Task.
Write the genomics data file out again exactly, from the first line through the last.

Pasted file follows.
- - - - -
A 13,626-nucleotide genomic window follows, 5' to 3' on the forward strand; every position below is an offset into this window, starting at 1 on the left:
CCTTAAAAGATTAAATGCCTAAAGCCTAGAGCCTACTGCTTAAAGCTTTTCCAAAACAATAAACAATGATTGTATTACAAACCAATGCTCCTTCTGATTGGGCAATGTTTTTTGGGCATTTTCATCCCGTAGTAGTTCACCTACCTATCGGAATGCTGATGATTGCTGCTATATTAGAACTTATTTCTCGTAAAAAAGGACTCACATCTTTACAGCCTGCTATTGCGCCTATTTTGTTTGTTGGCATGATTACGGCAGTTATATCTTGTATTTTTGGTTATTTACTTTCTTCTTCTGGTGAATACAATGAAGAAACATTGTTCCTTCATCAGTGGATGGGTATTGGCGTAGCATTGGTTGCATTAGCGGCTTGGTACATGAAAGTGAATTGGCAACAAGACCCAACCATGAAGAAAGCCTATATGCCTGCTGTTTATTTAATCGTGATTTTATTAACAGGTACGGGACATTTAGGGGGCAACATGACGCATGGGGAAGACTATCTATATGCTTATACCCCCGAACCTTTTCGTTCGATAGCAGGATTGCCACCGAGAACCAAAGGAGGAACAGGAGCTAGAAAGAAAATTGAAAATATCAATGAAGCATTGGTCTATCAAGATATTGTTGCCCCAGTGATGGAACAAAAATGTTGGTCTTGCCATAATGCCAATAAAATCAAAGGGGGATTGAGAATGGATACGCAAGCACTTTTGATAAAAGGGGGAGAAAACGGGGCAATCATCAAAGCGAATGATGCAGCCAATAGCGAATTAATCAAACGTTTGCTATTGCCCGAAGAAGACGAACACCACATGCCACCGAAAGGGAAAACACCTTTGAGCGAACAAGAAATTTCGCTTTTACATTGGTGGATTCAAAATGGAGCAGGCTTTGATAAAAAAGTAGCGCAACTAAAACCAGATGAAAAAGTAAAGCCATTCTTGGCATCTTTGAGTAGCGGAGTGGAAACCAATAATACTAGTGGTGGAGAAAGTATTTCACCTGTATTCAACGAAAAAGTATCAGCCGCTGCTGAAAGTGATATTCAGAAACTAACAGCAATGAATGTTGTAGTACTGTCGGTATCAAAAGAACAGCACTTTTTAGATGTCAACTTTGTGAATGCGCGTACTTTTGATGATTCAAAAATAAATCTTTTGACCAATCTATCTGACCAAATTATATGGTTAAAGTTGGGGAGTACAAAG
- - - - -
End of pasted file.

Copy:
A 13,626-nucleotide genomic window follows, 5' to 3' on the forward strand; every position below is an offset into this window, starting at 1 on the left:
CCTTAAAAGATTAAATGCCTAAAGCCTAGAGCCTACTGCTTAAAGCTTTTCCAAAACAATAAACAATGATTGTATTACAAACCAATGCTCCTTCTGATTGGGCAATGTTTTTTGGGCATTTTCATCCCGTAGTAGTTCACCTACCTATCGGAATGCTGATGATTGCTGCTATATTAGAACTTATTTCTCGTAAAAAAGGACTCACATCTTTACAGCCTGCTATTGCGCCTATTTTGTTTGTTGGCATGATTACGGCAGTTATATCTTGTATTTTTGGTTATTTACTTTCTTCTTCTGGTGAATACAATGAAGAAACATTGTTCCTTCATCAGTGGATGGGTATTGGCGTAGCATTGGTTGCATTAGCGGCTTGGTACATGAAAGTGAATTGGCAACAAGACCCAACCATGAAGAAAGCCTATATGCCTGCTGTTTATTTAATCGTGATTTTATTAACAGGTACGGGACATTTAGGGGGCAACATGACGCATGGGGAAGACTATCTATATGCTTATACCCCCGAACCTTTTCGTTCGATAGCAGGATTGCCACCGAGAACCAAAGGAGGAACAGGAGCTAGAAAGAAAATTGAAAATATCAATGAAGCATTGGTCTATCAAGATATTGTTGCCCCAGTGATGGAACAAAAATGTTGGTCTTGCCATAATGCCAATAAAATCAAAGGGGGATTGAGAATGGATACGCAAGCACTTTTGATAAAAGGGGGAGAAAACGGGGCAATCATCAAAGCGAATGATGCAGCCAATAGCGAATTAATCAAACGTTTGCTATTGCCCGAAGAAGACGAACACCACATGCCACCGAAAGGGAAAACACCTTTGAGCGAACAAGAAATTTCGCTTTTACATTGGTGGATTCAAAATGGAGCAGGCTTTGATAAAAAAGTAGCGCAACTAAAACCAGATGAAAAAGTAAAGCCATTCTTGGCATCTTTGAGTAGCGGAGTGGAAACCAATAATACTAGTGGTGGAGAAAGTATTTCACCTGTATTCAACGAAAAAGTATCAGCCGCTGCTGAAAGTGATATTCAGAAACTAACAGCAATGAATGTTGTAGTACTGTCGGTATCAAAAGAACAGCACTTTTTAGATGTCAACTTTGTGAATGCGCGTACTTTTGATGATTCAAAAATAAATCTTTTGACCAATCTATCTGACCAAATTATATGGTTAAAGTTGGGGAGTACAAAG